Tea house with a modern twist 9 Reviews
What’s this you say? A tea house with a ‘modern twist’ in Oud Metha? Tea Junction, as the name suggests, specialises in tea. It’s also located on a T-junction, which is convenient.
The first thing that struck me, and will strike anyone who visits Tea Junction, is how big it is. The cavernous venue looks better suited to a nightclub than a tea house – its mezzanine level would facilitate a great private area, the buffet counter would make for a great bar, and there’s even room for a DJ booth under the stairs. But far from being a loud, pumping place filled with bodies, Tea Junction is a rather surreal silent destination – there’s no background music, just the sound of voices echoing off the high, dome ceiling and the clink of crockery and cups.
I took a seat and tried to absorb the strangeness of the place. Though most tables were taken by young couples, groups of students huddled around their laptops and a couple of young mothers accompanied by pushchairs, the place still felt empty. But Tea Junction did appear to be reasonably popular with the local Indian community.
I started my meal by ordering a Cutting chai – a traditional Mumbai tea (‘all the way from the street vendours’ of the city, apparently) spiced with a tinge of ginger. The chai was served in a traditional short glass, and the milky brew within proved to be wonderfully authentic.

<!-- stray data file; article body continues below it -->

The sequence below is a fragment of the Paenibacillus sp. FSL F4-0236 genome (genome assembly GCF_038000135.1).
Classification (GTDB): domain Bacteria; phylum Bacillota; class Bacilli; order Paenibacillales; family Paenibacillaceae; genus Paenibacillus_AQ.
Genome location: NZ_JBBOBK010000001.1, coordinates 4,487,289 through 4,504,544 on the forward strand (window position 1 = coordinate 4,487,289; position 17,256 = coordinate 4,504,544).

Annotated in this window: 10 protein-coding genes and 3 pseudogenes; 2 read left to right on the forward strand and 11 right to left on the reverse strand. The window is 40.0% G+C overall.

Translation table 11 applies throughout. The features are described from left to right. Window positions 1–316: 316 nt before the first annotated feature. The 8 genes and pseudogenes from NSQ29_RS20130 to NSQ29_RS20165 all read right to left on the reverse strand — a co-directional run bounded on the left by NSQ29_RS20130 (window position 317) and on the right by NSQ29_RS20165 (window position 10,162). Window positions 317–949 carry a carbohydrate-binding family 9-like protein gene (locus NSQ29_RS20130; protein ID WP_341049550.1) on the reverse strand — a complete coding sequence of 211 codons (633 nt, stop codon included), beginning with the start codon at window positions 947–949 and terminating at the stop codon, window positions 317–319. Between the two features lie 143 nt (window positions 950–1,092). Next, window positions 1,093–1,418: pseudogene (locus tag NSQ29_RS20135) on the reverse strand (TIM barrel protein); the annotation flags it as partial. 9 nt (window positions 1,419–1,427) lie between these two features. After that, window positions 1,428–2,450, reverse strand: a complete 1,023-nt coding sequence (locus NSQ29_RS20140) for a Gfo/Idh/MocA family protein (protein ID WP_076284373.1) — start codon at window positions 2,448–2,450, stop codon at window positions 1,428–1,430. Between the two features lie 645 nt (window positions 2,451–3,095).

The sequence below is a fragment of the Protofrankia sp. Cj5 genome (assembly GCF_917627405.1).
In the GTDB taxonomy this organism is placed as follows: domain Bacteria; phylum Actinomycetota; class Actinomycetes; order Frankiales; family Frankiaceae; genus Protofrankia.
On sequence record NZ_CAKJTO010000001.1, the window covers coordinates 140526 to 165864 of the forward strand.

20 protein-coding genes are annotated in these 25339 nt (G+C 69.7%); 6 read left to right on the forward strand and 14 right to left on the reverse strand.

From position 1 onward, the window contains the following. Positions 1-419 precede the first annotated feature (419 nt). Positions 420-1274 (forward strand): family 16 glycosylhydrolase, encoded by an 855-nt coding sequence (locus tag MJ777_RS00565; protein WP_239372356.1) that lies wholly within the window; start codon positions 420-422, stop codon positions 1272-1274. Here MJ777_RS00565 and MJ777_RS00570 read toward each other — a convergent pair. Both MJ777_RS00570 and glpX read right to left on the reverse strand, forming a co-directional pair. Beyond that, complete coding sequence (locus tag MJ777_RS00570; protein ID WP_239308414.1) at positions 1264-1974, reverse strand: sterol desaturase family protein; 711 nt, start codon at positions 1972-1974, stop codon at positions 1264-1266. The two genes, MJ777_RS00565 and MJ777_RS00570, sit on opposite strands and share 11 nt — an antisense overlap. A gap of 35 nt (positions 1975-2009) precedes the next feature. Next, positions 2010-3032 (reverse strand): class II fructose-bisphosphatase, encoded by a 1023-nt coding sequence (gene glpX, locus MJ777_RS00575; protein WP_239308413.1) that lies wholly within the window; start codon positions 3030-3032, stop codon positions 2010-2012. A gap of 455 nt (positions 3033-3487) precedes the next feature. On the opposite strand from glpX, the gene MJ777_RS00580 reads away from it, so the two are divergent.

Whether the same can be said for the food (which like the venue was just downright bizarre), I’m unsure. Without really knowing what it was, I ordered a dish simply labelled as ‘fresh mint chutney’ as a starter. As exotic as this sounded, it arrived at my table in the form of a limp, brown-bread sandwich, with a slather of mint chutney inside, accompanied by a few slices of boiled potato, beetroot, onion and cucumber. Whether this was an authentic Mumbai dish, I wasn’t sure, but I was sure of one thing: I really didn’t like it.
In an attempt to erase the recent memory of my mint-sauce sandwich, I ordered another tea – this time the Zaffrani chai – an infusion of cardamom, sugar and saffron. It didn’t have the kick I was hoping for, but each of the ingredients could be deciphered and the drink put my meal back on track.
I desperately searched the menu for some kind of familiar Indian dish, though Tea Junction is a place for light snacks – not cooked food. As such, I opted for the roasted lamb on a bun. This proved to be marginally better, though the lamb was tough and chewy and any taste it might have had was drowned by the green onions and horseradish sauce.
I was increasingly grateful that I had come alone – anyone coming here hungry would be massively disappointed. But then, as I looked around at the other tables, I could see that I had missed the trick: I was the only one eating; everybody else was sipping a tea. Even for its regular customers, Tea Junction is not a place to eat. It is, as the name suggests, a place to drink tea. And, yes, it happens to be on a T-Junction.
The bill (for one)
1x Cutting chai Dhs4
1x Zaffrani chai Dhs5
1x Fresh mint chutney sandwich Dhs12
1x Roasted lamb on a bun Dhs21
Total (excluding service) Dhs42
Time Out Dubai,
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